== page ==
Of course, it’s a sketch. And so now I find myself gravitating towards questions about what it lacks, where its weak points are, and what is it that distinguishes the notion of slow change from other frameworks about (1) attitudinal and behavior change and (2) slowness, e.g. (the aforementioned) slow technology, slow design, and slow movement. There are wonderful things being researched and discussed in these domains. A cursory, non-curated search of the ACM digital library for “slow technology” yields 98 citations, a search for “slow design” yields 23 citations, and one for “slow movement” yields 111 citations.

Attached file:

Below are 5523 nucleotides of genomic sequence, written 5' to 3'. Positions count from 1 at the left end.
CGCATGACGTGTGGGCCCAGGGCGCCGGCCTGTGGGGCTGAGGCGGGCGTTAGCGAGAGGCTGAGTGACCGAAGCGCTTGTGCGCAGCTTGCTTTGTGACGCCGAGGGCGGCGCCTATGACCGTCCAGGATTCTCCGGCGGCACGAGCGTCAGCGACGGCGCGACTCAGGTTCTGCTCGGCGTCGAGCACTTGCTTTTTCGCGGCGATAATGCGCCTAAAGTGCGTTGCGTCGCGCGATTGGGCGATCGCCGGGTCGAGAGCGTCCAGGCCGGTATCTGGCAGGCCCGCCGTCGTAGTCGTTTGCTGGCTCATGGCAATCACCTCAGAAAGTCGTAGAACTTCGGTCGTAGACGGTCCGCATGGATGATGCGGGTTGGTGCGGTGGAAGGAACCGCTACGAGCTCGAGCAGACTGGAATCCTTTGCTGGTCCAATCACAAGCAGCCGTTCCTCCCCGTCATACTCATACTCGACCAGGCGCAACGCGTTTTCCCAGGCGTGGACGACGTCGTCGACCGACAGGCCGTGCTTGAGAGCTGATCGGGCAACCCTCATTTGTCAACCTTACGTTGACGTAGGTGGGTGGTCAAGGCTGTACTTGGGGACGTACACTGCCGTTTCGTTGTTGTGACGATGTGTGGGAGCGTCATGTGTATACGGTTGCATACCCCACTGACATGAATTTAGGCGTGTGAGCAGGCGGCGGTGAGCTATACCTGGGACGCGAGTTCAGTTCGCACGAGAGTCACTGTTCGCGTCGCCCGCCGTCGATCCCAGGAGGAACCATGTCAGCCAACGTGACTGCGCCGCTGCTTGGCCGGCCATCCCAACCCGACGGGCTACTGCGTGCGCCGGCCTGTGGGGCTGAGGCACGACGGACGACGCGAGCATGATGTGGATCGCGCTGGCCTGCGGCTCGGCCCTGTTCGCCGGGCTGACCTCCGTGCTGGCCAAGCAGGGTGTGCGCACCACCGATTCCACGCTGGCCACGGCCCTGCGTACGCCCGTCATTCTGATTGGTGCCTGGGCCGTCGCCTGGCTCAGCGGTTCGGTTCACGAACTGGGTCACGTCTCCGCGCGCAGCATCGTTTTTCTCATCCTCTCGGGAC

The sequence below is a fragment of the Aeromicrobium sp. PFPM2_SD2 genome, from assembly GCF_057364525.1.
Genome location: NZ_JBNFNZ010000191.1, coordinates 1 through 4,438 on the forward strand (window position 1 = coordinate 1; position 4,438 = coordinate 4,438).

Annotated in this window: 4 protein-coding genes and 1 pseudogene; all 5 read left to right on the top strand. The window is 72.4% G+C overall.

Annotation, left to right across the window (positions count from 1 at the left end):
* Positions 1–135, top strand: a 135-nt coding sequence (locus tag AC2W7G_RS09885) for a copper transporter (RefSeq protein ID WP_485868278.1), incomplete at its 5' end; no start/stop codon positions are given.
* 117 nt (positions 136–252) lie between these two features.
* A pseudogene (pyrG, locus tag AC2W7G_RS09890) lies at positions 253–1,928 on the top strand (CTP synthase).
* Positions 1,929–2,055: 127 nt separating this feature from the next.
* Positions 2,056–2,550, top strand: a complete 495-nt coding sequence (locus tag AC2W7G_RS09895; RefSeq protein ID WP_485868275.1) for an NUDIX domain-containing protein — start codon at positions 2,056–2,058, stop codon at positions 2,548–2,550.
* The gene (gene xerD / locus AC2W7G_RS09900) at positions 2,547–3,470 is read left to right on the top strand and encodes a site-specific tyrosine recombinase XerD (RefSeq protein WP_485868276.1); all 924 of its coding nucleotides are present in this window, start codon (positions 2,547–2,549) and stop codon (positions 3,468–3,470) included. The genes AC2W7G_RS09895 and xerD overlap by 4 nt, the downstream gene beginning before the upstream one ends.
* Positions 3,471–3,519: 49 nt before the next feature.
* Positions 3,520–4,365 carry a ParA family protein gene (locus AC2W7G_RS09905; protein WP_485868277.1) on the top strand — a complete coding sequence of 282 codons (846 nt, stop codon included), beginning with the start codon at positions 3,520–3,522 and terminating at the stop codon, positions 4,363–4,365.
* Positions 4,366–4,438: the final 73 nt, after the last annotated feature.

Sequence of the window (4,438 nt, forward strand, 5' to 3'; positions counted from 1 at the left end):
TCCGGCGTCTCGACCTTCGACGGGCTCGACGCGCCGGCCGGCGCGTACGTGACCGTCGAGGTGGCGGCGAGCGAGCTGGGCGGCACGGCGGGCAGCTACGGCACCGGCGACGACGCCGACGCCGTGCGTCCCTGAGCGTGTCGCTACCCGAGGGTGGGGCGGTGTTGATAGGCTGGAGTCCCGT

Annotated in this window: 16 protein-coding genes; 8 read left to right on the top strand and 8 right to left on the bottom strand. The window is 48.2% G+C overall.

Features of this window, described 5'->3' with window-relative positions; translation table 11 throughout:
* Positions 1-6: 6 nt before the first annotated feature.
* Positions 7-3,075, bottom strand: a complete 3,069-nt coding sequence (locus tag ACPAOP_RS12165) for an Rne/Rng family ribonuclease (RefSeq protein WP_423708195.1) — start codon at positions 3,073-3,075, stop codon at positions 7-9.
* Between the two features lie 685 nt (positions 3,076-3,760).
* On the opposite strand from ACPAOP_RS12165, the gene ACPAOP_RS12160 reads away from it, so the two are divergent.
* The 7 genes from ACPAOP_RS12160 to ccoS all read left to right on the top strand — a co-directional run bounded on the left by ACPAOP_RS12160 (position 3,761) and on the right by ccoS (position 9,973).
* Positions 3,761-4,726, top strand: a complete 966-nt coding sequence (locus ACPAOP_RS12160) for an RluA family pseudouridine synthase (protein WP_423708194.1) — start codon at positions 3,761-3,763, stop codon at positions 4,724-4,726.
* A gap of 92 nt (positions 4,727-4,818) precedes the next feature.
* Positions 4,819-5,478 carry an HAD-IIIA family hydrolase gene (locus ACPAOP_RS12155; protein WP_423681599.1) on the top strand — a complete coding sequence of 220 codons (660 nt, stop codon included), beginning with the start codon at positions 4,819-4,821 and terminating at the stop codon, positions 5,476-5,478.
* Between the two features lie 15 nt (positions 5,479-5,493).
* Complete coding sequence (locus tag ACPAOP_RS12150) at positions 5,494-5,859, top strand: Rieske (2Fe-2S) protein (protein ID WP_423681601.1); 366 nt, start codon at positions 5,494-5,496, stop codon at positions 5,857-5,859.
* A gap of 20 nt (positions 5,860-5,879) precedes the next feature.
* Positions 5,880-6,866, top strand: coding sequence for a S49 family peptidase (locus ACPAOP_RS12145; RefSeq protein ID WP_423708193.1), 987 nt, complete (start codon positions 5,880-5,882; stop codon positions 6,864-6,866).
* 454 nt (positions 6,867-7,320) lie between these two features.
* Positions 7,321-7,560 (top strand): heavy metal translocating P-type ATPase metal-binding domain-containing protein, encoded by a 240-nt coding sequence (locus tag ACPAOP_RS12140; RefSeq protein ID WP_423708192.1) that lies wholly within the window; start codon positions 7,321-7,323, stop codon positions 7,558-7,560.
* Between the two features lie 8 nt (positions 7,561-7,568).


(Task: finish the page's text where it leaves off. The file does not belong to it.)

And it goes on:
Because of the volume and substance of these growing bodies of work, it should be apparent that demarcation is of the utmost importance.

As we move forward, we have to know and be able to articulate what makes slow change different from these other theories, why this difference matters, and how we might collide these theories in order to learn something new about interaction design.

Quantification and Goal Setting

design thinking, HCI, HCI/d, Human-Computer Interaction, Informatics, learning, User experience, UX, writing

Preface: I wrote this in an email exchange in early January, and the idea is still bouncing around my noggin. I’d love to get a dialogue going with anyone interested in any aspect of this content…